Monday, February 22, 2010

Let It Be

Several nights ago I took a japa walk along the temple road. My mind was on my spiritual master, Radhanath Swami, and I wished that I could be wherever he was.

I turned a bend in the road where the trees parted, and the universe unfolded above me to glitter in breathtaking silence. I halted in my footsteps, stunned. Suddenly, a wave of helplessness washed over me:

I miss my spiritual master, I miss Radhanath Swami, but there is absolutely nothing I can do about it. Nothing. He's across the world... as far as the moon... and I'm here. 

So I stood there under the stars, just stood there. Then I knelt to the ground and buried my head in my hands.

And I realized that that was a glimpse of how I will feel when my spiritual master leaves this world.

Sunday, February 14, 2010

A Glorious Encounter

(image by TrekEarth)

In Mexico, there is a mystical place called Agua Azul where a series of waterfalls cascade down a mountain. Once a year, the Bus Tour visits for one glorious day.

So after many adventures, towards evening I made my way to the main waterfalls to chant japa. Tourists crowded behind the railing, snapping pictures.

I grinned and ducked under the railing. I nimbly walked along a narrow strip of rock until it ended in a little spot just big enough for one person to sit. I had dubbed this The Radhanath Swami Rock, so named because once Radhanath Swami had sat upon a rock in the middle of the Ganges River in meditation for one whole month. When he had committed to a final act of surrender, the Ganges had given him the holy name, the maha mantra.

I settled on the little promontory. The majesty of the waterfalls enfolded my vision, and the roar drowned out the sounds of tourists. I unwound my beads from their bead bag and held them between my hands so that anyone who saw me would know I was meditating, and not just mumbling to myself.

I chanted and fell into a trance. I wondered if I listened closely enough the roar of the waterfalls would reveal the holy name to me. I've tried this a lot around large bodies of water ever since I heard Radhanath Swami's story, but mostly I just get an earful of water.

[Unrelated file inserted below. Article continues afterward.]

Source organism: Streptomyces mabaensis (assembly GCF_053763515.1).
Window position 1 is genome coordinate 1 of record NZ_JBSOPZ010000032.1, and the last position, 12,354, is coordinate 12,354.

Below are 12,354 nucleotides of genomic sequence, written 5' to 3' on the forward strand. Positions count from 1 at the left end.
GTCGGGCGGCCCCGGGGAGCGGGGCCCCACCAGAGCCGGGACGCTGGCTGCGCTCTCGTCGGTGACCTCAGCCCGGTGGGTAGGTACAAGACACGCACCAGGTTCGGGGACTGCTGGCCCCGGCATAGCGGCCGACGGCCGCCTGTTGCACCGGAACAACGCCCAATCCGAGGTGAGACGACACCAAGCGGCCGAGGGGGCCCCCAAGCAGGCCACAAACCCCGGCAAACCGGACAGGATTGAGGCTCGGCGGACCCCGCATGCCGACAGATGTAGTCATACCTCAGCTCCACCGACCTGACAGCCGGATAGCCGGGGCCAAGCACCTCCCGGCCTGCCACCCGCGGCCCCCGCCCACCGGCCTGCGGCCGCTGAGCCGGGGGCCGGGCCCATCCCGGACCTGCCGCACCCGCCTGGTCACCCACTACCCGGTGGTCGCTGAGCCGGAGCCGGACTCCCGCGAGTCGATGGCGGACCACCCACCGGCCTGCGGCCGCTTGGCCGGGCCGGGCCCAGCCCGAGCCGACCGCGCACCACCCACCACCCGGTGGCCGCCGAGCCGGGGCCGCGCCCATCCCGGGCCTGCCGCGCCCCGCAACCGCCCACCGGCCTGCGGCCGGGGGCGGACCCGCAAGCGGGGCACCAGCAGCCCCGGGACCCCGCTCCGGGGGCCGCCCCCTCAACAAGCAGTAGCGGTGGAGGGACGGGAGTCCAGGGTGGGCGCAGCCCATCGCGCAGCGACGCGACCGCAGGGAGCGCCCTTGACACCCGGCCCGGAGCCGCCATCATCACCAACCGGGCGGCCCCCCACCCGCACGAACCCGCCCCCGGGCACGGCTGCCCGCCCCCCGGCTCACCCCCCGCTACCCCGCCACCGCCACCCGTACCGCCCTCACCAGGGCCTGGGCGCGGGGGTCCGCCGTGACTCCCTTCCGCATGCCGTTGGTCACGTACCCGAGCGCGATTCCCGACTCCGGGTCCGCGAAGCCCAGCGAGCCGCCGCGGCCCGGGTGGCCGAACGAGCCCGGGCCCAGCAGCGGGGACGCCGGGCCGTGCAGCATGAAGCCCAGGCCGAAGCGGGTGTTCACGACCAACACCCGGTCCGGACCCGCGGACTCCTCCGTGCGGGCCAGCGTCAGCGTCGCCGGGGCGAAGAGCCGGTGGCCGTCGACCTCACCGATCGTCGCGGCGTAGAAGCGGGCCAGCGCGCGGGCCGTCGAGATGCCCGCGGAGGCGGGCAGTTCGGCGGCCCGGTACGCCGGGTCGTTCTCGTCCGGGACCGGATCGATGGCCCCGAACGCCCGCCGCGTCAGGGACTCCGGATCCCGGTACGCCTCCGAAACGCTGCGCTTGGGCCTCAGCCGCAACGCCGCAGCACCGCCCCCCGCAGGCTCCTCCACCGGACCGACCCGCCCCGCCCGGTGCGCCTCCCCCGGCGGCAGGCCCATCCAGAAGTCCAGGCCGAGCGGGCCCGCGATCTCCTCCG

Suddenly, I heard someone call my name. I turned around to see a friend from the Bus Tour behind the railing, holding a plate of prasadam for me. I rose, walked to the railing, gratefully took the plate, and then my friend left. I ate the pasta as fast as possible - I wanted to return to chanting. Out of the corner of my eye, I saw an elderly couple observing me in silence.

"Excuse me," the woman suddenly asked in Spanish, "But were you chanting 'Ha-dee Kish-na Ha-dee Kish-na...'" she recited the entire maha mantra.

Dumbstruck, I replied in Spanish, "Yes,"

"And you go around the beads 16 times?"

"Yes! How do you know this?"

"There are Hare Krishnas in Veracruz, where we are from," she said. "Wonderful people."

"Tell me," the husband asked. "What do you believe?"

I lowered my plate. "Well... Ah... This is the science of how to love God, and how to love one another. It is the same in all religions, is it not? This," I gestured to my beads, "is how I connect with God, by calling out His name with love. God may have many different names, but ultimately, God is God."

"Beautiful." the woman said.

"God is so miraculous, isn't He? He created all this," the man gestured to the panorama in front of us. The sun was setting behind the turquoise waterfalls, the jungles were lit in emerald, and the sun danced through the mist in golden clouds.

"God is amazing," I said.

"God is amazing," they agreed.

We bowed farewell to each other, enlightened. I threw away my plate and once more tiptoed out onto The Radhanath Swami Rock. Just as I had settled down, an undulating black ribbon began to stream from behind the waterfalls and fill the sky.

Bats! Hundreds and thousands emerged from the waterfalls in the twilight to loop through the sky in dizzy circles, and then flew off into the jungles for their evening hunt.

Had the elderly couple witnessed this glory of creation, too? I twisted around to look for the couple, but they had vanished.

I closed my eyes and began to chant. Suddenly I realized that the waterfalls had revealed to me the holy name - the elderly woman, in her broken way, had recited the entire maha mantra.

Even out here, in this far-flung country of Mexico, the mercy of Srila Prabhupad had found an elderly couple; and in the jungles of Agua Azul, that mercy had found me.

Sometimes I see so little difference between the glory of God and the glory of His devotee.

To write is to dare the soul. So write.